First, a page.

Second only to Halloween in candy consumption, Valentine’s Day must be a dentist’s nightmare. The stores are filled with candy, and even schoolchildren get in on the fun. Healthy dental…

Valentines Day Couple

Valentine’s Day Bad Breath Barriers

Second only to Halloween in candy consumption, Valentine’s Day must be a dentist’s nightmare. The stores are filled with candy, and even schoolchildren get in on the fun. Healthy dental habits are a necessity if you want to avoid cavities after all the chocolate and Sweethearts candy.

Enjoy your candy (and brush afterward!). But for some, there is a deeper issue: BAD BREATH.

Bad Breath on Valentine’s Day

Many people see Valentine’s Day as a special time to get all close and cuddly with their significant other, but if you struggle with bad breath, this could be your worst nightmare. A top CNN article today interviews Dr. Katz of Therabreath (click here to see our very own exclusive interview with Dr. Katz!). Here’s an excerpt from the article entitled “Bad breath? Break free – and how to tell a friend“:

The first thing to do is determine if your breath is fresh or foul. Most people with stinky breath aren’t even aware they have it, because the brain becomes acclimated to one’s own personal scent. The good news is there are ways to self-diagnose.

Start with a tongue check. What color is it? A pink, shiny tongue indicates fresh breath. However, a tongue that’s white and scaly in appearance can indicate bad breath, according to Dr. Harold Katz, bacteriologist and founder of the California Breath Clinic.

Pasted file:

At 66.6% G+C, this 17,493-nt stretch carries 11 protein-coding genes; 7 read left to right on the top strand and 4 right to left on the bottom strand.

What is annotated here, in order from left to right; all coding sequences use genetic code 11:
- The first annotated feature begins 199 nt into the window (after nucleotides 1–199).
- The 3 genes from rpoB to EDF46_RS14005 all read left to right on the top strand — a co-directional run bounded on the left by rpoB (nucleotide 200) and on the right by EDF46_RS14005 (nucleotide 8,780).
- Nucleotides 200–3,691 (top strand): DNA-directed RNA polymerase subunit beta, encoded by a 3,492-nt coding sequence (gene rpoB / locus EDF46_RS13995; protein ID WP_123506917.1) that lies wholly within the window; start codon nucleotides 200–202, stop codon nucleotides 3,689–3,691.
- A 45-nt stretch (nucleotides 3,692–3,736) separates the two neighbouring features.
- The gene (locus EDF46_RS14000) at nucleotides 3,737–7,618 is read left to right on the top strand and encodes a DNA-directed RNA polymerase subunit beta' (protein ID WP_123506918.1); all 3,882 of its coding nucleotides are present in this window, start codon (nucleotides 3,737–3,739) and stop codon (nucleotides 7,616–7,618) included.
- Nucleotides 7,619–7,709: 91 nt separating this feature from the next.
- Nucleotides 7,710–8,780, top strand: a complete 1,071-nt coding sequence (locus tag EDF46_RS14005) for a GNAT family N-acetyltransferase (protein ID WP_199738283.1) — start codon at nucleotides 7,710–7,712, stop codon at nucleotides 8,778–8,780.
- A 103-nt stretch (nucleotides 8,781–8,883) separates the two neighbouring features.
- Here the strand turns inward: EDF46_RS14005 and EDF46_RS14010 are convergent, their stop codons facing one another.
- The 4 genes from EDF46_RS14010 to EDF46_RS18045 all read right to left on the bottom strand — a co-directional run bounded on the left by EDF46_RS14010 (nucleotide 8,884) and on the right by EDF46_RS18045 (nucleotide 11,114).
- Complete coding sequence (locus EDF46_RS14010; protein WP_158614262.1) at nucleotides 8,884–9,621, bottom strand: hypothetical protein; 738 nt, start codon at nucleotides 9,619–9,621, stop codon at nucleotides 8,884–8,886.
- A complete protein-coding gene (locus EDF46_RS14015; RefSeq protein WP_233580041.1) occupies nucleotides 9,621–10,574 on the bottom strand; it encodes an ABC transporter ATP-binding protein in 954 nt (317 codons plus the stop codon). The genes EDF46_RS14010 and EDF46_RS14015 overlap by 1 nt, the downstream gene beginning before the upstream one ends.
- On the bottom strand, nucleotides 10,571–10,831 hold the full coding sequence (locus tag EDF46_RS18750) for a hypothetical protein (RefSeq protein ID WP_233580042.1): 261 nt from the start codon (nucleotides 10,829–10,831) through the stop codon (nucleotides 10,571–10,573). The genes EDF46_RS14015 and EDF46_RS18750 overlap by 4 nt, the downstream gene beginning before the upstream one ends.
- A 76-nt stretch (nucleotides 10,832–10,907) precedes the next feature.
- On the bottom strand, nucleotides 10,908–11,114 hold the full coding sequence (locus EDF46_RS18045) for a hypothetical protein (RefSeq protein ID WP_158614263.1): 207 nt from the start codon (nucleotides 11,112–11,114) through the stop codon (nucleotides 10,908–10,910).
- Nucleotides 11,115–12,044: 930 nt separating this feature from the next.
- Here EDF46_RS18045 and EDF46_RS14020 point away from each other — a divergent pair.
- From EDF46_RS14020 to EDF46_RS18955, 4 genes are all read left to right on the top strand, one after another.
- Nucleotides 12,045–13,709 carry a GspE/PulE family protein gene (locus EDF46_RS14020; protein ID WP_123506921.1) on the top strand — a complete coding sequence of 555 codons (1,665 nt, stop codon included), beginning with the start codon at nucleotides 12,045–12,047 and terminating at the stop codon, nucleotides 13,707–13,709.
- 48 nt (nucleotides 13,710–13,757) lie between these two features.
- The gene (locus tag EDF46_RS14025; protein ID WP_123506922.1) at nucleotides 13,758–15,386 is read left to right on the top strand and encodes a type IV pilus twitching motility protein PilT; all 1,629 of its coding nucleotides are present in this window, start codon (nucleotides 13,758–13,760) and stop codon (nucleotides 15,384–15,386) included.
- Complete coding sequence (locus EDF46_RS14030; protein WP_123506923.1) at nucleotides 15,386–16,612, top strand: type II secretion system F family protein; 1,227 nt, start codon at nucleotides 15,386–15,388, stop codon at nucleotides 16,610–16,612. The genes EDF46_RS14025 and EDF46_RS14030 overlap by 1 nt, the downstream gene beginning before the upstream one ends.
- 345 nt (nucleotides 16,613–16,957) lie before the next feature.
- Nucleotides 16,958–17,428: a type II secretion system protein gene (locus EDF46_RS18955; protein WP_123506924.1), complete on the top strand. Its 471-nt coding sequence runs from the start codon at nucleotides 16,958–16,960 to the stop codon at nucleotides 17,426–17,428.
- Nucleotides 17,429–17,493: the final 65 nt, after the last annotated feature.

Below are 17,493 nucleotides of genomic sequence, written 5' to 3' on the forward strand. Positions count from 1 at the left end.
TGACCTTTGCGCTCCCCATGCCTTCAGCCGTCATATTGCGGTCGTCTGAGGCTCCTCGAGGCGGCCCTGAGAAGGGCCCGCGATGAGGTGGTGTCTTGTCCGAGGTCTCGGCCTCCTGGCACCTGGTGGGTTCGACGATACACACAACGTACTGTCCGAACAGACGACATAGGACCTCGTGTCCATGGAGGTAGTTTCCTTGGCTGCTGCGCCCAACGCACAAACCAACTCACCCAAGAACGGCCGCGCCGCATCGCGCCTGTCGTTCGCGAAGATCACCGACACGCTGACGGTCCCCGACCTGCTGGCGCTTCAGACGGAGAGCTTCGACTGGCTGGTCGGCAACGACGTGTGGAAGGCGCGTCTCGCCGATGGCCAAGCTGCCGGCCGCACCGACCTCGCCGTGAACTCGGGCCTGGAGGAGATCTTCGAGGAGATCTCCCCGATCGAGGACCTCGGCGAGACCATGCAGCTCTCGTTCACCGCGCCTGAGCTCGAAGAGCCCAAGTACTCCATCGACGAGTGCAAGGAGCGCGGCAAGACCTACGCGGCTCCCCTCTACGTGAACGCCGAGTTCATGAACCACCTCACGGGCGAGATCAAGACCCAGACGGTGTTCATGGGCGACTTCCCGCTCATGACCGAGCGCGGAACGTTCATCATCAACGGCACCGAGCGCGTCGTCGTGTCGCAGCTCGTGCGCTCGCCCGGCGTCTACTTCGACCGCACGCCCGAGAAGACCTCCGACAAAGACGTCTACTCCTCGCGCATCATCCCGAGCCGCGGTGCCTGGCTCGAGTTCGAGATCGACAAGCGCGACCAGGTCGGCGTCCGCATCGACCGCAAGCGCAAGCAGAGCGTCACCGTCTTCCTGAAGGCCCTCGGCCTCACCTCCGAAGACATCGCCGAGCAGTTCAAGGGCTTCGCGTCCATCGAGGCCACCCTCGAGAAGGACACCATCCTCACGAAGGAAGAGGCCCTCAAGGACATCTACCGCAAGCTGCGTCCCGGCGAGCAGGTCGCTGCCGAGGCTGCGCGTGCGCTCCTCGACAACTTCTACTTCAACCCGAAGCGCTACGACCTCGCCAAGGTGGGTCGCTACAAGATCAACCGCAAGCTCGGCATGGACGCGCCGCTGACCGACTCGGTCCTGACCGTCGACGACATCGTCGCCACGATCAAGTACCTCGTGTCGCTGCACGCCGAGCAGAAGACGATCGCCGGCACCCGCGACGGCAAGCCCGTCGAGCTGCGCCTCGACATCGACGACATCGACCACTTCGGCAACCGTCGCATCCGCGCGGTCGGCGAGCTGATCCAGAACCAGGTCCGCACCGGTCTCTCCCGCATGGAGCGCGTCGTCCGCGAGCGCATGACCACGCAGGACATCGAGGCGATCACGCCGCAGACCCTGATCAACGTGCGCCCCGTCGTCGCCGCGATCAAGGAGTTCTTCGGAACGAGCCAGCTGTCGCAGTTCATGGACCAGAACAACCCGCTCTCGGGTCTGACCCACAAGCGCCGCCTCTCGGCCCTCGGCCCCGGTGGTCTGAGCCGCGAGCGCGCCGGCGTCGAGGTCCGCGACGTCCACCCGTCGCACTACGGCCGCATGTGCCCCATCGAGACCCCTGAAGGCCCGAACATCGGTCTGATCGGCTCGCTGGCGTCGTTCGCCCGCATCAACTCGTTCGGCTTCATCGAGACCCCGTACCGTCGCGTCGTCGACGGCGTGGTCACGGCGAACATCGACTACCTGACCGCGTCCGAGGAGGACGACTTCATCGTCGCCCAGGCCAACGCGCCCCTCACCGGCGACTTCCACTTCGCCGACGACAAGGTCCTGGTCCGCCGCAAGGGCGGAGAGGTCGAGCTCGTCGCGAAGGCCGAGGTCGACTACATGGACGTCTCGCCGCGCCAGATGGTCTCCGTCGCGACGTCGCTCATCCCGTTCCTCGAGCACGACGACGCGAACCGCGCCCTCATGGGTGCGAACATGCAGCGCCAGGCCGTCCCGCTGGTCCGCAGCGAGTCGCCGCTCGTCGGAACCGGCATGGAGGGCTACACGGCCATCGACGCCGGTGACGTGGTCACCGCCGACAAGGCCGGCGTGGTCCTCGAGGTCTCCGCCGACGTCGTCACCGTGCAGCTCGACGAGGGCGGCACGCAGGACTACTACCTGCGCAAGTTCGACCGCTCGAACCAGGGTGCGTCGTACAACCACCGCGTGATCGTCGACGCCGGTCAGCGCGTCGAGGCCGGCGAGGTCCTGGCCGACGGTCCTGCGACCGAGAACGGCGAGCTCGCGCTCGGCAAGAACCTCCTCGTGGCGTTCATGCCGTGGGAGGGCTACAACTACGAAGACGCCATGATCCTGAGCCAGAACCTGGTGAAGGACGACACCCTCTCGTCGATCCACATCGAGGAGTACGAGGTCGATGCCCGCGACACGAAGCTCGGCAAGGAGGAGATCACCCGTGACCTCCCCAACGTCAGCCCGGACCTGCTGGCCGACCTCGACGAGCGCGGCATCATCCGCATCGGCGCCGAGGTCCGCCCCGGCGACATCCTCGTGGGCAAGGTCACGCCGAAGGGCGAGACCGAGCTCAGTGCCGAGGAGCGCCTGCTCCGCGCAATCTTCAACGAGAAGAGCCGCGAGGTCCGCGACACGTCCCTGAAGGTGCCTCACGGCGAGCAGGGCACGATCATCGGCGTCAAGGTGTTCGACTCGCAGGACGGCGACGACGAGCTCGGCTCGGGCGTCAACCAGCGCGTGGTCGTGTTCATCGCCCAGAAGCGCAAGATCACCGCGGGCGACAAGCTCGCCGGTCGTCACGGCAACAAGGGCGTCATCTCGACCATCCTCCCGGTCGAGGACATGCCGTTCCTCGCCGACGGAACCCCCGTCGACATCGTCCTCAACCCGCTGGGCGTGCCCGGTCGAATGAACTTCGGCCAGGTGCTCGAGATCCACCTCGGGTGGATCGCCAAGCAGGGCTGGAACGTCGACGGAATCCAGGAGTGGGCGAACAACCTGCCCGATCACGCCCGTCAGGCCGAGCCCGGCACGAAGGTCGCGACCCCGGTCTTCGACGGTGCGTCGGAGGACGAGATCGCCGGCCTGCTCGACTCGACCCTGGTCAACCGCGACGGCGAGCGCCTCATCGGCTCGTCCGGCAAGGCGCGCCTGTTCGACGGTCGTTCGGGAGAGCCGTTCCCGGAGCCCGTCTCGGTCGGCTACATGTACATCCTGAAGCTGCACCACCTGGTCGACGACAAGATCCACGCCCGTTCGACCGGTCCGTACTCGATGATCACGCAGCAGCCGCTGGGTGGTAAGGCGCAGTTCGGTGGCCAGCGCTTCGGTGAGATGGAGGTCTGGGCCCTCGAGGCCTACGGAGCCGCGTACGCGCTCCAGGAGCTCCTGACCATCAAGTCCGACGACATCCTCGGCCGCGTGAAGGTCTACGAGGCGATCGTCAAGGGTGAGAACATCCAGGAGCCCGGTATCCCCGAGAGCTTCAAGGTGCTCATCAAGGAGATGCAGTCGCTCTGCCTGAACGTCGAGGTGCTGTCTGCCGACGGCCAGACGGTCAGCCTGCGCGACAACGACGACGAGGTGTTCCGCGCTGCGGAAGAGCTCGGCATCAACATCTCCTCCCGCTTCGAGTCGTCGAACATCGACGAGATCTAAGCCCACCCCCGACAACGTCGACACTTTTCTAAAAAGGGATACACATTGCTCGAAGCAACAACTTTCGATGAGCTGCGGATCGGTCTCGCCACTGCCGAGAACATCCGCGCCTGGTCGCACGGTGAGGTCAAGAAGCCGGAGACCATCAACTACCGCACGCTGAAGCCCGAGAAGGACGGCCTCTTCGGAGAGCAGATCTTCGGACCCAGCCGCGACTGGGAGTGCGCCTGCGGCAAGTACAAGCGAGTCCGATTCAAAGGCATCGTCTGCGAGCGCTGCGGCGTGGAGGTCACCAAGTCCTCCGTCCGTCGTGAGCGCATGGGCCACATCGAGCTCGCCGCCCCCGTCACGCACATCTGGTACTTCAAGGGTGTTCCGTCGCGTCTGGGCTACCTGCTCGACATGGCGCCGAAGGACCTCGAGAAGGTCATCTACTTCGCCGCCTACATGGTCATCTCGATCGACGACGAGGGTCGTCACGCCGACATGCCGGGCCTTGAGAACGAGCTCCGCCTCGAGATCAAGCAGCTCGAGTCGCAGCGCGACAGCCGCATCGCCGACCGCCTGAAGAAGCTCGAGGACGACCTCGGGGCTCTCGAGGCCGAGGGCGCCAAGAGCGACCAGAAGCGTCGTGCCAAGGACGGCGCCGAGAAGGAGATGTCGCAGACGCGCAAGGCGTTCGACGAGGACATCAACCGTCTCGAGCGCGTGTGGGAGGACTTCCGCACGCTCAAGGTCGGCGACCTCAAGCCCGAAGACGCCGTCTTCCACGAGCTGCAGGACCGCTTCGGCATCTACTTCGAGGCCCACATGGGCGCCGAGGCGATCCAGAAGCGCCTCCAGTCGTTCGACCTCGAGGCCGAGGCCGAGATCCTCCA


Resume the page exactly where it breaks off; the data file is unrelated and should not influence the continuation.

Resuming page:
Smelling your own breath in cupped hands is not the best way to check for halitosis, Katz says. Instead, lick the back of your hand, let it dry for a few seconds, and then smell the surface.

Alvarez’ fears of bad breath had her so self-conscious she avoided kissing her significant other. “I would brush my teeth but was still worried he’d think I was gross.”

It’s important to remember that bad breath is typically not a sign of bad dental hygiene. “It usually has nothing to do with teeth,” Katz says. “You can have good teeth, rotten teeth or no teeth at all and still have bad breath. It has to do with the tongue.”

Think of your tongue as a shaggy carpet and your mouth as a mobile chemistry lab. More than 600 types of bacteria are found in the average mouth. Many of those bacteria get trapped under the surface of the tongue and cause the bad breath.

How to Have Fresh Breath

The issue won’t immediately disappear, but you can bypass embarrassment with these affordable dental solutions:

  • Drink plenty of water! Not only does it rinse your mouth of any lingering, smelly food particles, it also encourages saliva to flow in your mouth, which helps fight bacteria. A dry mouth is the perfect breeding ground for bacteria!
  • Avoid foods like garlic and onions, soda, fish and coffee, the odors of which are absorbed into your bloodstream until the food leaves your body. Instead, try drinking green tea and eating crunchy fruits and vegetables, which scrub the teeth. Cinnamon also helps.
  • Don’t rely on breath mints or chewing gum. They are very helpful for  masking odors in a pinch, but they don’t solve the original problem.

This Valentine’s Day, your most important trip to the store might take you right past all the copious amounts of pink and red merchandise and straight to the oral health care aisle. After you pick up some roses and a box of chocolates along the way, of course.

5 Comments
  1. Did you know there is such a thing as a tongue scraper which is made to be far more effective at removing bad breath bacteria from your tongue?

  2. This is actually quite useful. Halitosis seems to run in my family, but if cinnamon helps, hey, I think that I can improve the situation a bit. ;)

  3. How interesting that the brain becomes acclimated to its own scent. Even my little 3 year has bad breath sometimes – we started brushing his tongue more and it has helped!

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